Ever since I can remember, I’ve had mixed feelings about the story of the Prodigal Son.
Jesus shared this story as a way of showing that God is a loving Father, always ready to forgive, and welcome back with open arms those who have wandered far from Him.
It’s a story that many people find incredibly comforting (including me, as I am one of those who have wandered from faith).
However as a girl, I might have missed the point – because I felt sorry for the other son. You know, the faithful one.
The one that stayed on the farm and helped out his dad.
The one that followed the rules.
The one that did the hard work.
The one that was up early every morning.
The one that made space in his busy days when family members needed help.
The one that put up with them when they were being just plain annoying (as families can sometimes be).
The one that took care of them when they were ill.
The one that did the right thing, because that’s just the sort of person that he was.
The one that didn’t do it for awards and applause and acclaim.
But at the same time, felt a real kick in the guts when that no-good brother of his came home again and was so celebrated, with the killing of the fatted calf and all …
If that same story played out today, instead of in Bible times, I’m pretty sure the faithful son would have had that 80’s hit song running through his head: What about me?!
As a kid, I was a real goodie two shoes which is no doubt why I identified with the faithful son.
But I kept my thoughts to myself, because by the time I was a teen I was very active in church and youth group circles and it wasn’t the popular view.
Many years later, and the husbear and I were still faithful churchgoers, and our own kids heard various versions of The Prodigal Son over and over again.
As Mr 27 once said to me:
Why do we only ever hear testimonies from people that really went off the rails?”
He had a point. Where were the guest speakers and testimonies and stories to inspire the ordinary people? The ones who went to school, did their best, tried to help others, got a job, became a responsible citizen? The ones who never really went astray, or fell into bad company, or became criminals. The faithful ones?
Sorry to be cynical but just like everywhere – sex (drugs and rock’n’roll) sells.
This Time, It’s Personal
The Prodigal Son story has been on mind a lot of late, because it’s become a lot more personal.
We have been watching things play out, and are astonished at how people are fawning over the Prodigal despite some really terrible things they have done.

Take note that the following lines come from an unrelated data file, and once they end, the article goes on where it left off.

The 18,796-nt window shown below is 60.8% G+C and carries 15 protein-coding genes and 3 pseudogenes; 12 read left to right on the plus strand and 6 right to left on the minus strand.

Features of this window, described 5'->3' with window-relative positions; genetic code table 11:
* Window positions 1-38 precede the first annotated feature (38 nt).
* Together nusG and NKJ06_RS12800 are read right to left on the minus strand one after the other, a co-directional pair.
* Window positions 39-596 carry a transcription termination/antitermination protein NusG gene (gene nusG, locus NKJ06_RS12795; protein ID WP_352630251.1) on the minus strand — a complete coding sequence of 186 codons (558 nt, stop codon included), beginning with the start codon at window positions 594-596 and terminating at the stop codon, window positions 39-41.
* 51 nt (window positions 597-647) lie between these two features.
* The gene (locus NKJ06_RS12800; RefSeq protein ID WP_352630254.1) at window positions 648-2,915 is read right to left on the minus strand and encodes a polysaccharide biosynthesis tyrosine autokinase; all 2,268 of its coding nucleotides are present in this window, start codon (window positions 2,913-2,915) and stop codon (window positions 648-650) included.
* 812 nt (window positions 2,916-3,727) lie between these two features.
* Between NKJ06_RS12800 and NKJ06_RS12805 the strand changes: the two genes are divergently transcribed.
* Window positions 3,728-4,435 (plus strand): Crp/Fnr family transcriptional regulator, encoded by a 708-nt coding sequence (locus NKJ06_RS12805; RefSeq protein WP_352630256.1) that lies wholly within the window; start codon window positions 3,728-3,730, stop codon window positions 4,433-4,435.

While I’m all for forgiveness: What if the person doesn’t seek forgiveness, or even show remorse? What if they would have kept up their wicked ways if they hadn’t been caught out?
What about consequences?
Doesn’t anybody realise that these Prodigals are in such a sorry state because of their own actions, and the decisions they have made?
What about the people they have hurt along the way?
Most human beings are sincere, genuine, caring. It’s only natural when we come across somebody down on their luck, to want to reach out and help.
However … God has given us brains, and we need to use them.
Let’s say you see somebody in dire straits financially because they frittered away every cent they had – due to an addiction to booze, drugs or Aldi specials – and this hasn’t changed.
As long as they have a roof over their head, clothes on their back and food in their belly, do they really need you to rescue them? I’m sure there are plenty of other, much more deserving, cases!
And how do you know if you help out the Prodigal, that they won’t waste your money too – and then want more handouts?
Why the feck do people REWARD the Prodigals?
The Prodigal has always been the favourite and it seems they always will be. Despite everything.
Meanwhile the quiet achievers just keep on keeping on. Doing what they’ve always done. Picking up the pieces that the Prodigal has left in their wake.
As one of the faithful ones I can tell you: it hurts.
No doubt I will continue to mull over the story of the Prodigal Son, as many have before me. If my thoughts also resonate with you, here are a couple of other posts you might like to read:
- On Why I Hate The Prodigal Son, Mary and Martha, and Sunday’s Sermon
- I have never liked the Parable of the Prodigal Son
What’s your honest reaction to the story of the Prodigal Son?!